Meet Mr. Hamburger

With apologies to Josh Ozersky, Adam Kuban, and the Hamburglar, George Motz is America's leading hamburger expert. In his 2005 documentary Hamburger America, Motz—who's won awards for television and commercial work—travels around America documenting eight establishment hamburger stands. (It was required that they be open at least 40 years, which we give much respect to in this day of food fads and flash success capturing the majority of media attention).

This month Motz released his debut iPhone application, christened the Burger GPS. It reviews over 1,800 hamburger restaurants across the country—none of which are typical fast food chains or use frozen beef—and compiles it all in a trusty map. Perfect for your next hamburger roadtrip, which is so much cooler than this.

With the official burger season kicking off this weekend, we caught up with the filmmaker to talk about home grilling and why cooked ground beef is such a juicy (oh, so juicy) topic to devote your life to.

Why dedicate so many of your creative juices to documenting the hamburger—and not topics like the war in Iraq, NASCAR racing, sea turtles, or, hell, pizza? What is so compelling?

Because a few years ago no one was taking the American hamburger seriously. Gourmet burgers were on the rise and fast food was under fire. I felt that the great mom 'n pops of the country, the true primary sources for great burgers, were getting pushed aside and dismissed. The war, pizza, and sea turtles are all important, but most people just want to find a great burger and avoid the issues.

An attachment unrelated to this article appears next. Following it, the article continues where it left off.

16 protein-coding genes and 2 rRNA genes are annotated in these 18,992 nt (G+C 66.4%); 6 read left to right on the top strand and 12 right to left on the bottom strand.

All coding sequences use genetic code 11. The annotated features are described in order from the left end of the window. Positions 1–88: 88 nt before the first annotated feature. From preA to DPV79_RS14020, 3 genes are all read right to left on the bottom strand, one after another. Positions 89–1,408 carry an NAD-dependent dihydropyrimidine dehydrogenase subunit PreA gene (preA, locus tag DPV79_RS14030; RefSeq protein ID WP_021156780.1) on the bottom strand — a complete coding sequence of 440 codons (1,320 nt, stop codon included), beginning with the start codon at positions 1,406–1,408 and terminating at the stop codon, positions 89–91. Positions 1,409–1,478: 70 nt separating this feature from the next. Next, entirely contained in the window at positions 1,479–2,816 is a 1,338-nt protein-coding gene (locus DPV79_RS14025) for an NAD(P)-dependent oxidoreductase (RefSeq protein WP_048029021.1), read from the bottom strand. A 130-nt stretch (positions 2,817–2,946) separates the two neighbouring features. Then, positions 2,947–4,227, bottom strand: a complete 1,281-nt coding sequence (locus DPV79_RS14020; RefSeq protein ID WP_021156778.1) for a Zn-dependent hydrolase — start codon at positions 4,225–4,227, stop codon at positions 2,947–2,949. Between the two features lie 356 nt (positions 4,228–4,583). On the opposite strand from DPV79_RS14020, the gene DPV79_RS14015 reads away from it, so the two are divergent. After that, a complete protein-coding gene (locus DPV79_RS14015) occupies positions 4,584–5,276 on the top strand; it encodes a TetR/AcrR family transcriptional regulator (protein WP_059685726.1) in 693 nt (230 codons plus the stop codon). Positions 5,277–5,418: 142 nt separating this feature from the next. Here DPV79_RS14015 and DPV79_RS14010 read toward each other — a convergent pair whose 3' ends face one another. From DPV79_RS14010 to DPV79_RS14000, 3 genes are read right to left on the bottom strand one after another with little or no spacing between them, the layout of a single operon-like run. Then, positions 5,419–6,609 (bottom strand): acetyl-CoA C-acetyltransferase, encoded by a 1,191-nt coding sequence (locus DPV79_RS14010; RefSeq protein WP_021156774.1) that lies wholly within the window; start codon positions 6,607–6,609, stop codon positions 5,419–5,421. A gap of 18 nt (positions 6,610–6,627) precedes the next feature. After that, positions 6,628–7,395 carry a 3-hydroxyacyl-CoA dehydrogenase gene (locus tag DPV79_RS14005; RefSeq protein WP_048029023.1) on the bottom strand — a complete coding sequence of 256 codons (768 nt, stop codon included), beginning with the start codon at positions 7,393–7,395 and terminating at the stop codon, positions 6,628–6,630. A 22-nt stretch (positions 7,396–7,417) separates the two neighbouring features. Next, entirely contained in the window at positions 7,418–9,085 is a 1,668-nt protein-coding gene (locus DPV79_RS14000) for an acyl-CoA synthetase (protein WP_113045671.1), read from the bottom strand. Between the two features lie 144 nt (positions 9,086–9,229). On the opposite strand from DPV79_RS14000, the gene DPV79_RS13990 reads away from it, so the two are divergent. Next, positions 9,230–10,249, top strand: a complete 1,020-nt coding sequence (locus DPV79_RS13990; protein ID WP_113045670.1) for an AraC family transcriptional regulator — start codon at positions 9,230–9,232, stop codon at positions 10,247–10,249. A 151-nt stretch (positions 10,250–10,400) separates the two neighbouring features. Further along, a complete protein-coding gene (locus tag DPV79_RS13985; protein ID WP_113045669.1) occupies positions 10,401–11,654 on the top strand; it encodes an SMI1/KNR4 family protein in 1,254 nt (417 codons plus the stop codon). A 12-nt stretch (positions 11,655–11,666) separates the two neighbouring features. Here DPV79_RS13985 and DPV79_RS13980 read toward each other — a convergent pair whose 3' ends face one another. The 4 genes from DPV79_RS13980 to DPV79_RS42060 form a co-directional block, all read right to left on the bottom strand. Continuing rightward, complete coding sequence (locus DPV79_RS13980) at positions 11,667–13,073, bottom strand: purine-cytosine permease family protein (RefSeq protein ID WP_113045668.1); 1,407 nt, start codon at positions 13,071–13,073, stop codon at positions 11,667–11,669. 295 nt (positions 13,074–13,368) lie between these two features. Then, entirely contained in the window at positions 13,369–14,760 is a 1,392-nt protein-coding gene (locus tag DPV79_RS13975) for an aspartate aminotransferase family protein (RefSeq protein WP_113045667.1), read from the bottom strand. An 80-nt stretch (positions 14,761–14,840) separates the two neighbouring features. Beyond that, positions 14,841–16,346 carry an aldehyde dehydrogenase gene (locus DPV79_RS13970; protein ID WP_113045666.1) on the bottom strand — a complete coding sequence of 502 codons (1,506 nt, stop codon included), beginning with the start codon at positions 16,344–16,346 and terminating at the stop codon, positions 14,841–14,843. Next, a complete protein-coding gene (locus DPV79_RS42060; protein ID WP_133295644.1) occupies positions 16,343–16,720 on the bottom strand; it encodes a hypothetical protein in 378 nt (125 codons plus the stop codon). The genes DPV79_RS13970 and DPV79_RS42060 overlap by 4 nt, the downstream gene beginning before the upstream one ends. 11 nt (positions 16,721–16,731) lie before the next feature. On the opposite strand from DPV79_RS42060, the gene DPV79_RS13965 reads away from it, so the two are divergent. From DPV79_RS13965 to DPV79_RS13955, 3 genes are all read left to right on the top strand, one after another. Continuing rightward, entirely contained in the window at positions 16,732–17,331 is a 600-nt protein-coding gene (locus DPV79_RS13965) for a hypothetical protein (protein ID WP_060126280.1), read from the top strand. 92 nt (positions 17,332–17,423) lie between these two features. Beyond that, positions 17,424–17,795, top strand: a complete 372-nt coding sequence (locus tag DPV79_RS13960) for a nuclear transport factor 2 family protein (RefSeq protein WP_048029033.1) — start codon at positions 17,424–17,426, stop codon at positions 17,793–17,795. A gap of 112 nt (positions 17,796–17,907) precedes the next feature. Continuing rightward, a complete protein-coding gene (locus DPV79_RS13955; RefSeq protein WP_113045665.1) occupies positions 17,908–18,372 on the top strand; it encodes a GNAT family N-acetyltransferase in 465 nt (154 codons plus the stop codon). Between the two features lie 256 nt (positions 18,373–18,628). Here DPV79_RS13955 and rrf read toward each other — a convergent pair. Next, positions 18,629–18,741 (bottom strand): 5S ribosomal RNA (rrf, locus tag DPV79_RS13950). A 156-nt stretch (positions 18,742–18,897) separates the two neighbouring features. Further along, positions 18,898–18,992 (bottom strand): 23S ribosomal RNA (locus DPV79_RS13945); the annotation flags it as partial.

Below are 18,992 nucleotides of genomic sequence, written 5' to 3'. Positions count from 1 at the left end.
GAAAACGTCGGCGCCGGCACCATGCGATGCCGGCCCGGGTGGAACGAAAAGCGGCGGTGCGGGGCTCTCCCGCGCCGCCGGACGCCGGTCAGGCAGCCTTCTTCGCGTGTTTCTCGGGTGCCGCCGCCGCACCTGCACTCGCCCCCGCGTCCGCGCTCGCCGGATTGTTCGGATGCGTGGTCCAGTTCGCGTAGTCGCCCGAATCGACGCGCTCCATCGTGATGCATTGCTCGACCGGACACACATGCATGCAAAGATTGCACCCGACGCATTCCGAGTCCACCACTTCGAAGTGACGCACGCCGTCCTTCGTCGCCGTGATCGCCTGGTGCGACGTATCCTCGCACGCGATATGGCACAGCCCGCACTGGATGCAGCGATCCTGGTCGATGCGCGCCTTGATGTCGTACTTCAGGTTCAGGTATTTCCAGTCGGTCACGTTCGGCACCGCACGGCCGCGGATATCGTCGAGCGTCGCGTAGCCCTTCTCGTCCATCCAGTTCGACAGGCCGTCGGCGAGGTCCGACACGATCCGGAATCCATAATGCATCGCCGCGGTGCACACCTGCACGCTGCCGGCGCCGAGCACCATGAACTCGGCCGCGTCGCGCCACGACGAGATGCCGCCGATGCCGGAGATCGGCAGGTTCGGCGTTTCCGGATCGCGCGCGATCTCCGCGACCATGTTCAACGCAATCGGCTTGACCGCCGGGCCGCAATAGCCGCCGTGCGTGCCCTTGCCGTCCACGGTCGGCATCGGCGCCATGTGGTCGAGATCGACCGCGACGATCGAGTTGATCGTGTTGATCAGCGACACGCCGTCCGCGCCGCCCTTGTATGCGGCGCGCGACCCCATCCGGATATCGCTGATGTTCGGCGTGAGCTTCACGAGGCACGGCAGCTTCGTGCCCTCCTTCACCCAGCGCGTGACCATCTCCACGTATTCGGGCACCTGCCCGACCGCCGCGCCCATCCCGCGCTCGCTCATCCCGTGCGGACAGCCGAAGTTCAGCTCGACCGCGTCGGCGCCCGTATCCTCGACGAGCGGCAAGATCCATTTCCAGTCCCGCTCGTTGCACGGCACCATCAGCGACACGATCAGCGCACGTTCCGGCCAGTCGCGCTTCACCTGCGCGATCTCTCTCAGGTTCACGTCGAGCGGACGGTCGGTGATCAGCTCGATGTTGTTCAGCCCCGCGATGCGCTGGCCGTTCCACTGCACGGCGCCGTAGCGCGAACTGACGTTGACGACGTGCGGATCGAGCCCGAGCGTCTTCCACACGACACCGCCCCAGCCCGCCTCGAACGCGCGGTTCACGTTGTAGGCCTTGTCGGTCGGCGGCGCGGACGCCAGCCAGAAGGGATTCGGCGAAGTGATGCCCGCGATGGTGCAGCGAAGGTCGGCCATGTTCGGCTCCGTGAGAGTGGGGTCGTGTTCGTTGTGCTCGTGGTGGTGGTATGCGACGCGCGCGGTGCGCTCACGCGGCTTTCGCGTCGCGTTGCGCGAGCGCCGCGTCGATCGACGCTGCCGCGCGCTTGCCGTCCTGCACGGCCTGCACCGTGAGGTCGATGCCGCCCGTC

Why do you always recommend the home-griller use ground chuck?

It's the easiest and tastiest way to make burgers at home. If you have no clue what you are doing in the kitchen or grill, stick with 80/20 chuck and you can't go wrong.

Biggest mistake a home-griller can make?

Most people think that grilling outside is the easiest way to make a burger. It's not. Grilling requires an incredible amount of patience and knowledge, something most weekend grillers don't possess. If you have made a great burger on a grill you have reached a new level of understanding. One big mistake grillers make is to not toast the buns. The best way to enjoy any burger is to toast the buns in a pan with butter (not over direct flame). Also, pressing a burger on an open flame only sends those precious juices into the fire, juices that should be in your mouth.

OK, settle the great debate on which cooking surface is superior: Flattop (pan) vs. the grill.

Flattop all the way, all the time. Flame is tough to manage. The flattop is consistently good.

If you were forced to eat a burger at a fast food chain, which one would you pick—and which burger?

Forced? It wouldn't take much to get my mitts on an In-N-Out Double-Double Animal Style. I had three last week...

Would you dedicate this much effort to documenting another foodstuff?

Not anytime soon. My focus is still the hamburger and I'm constantly learning more everyday.

What foodstuff needs to be documented to the extent of the hamburger?

If I had to choose one other foodstuff to cover next it would be the oyster. I'm crazy about oysters.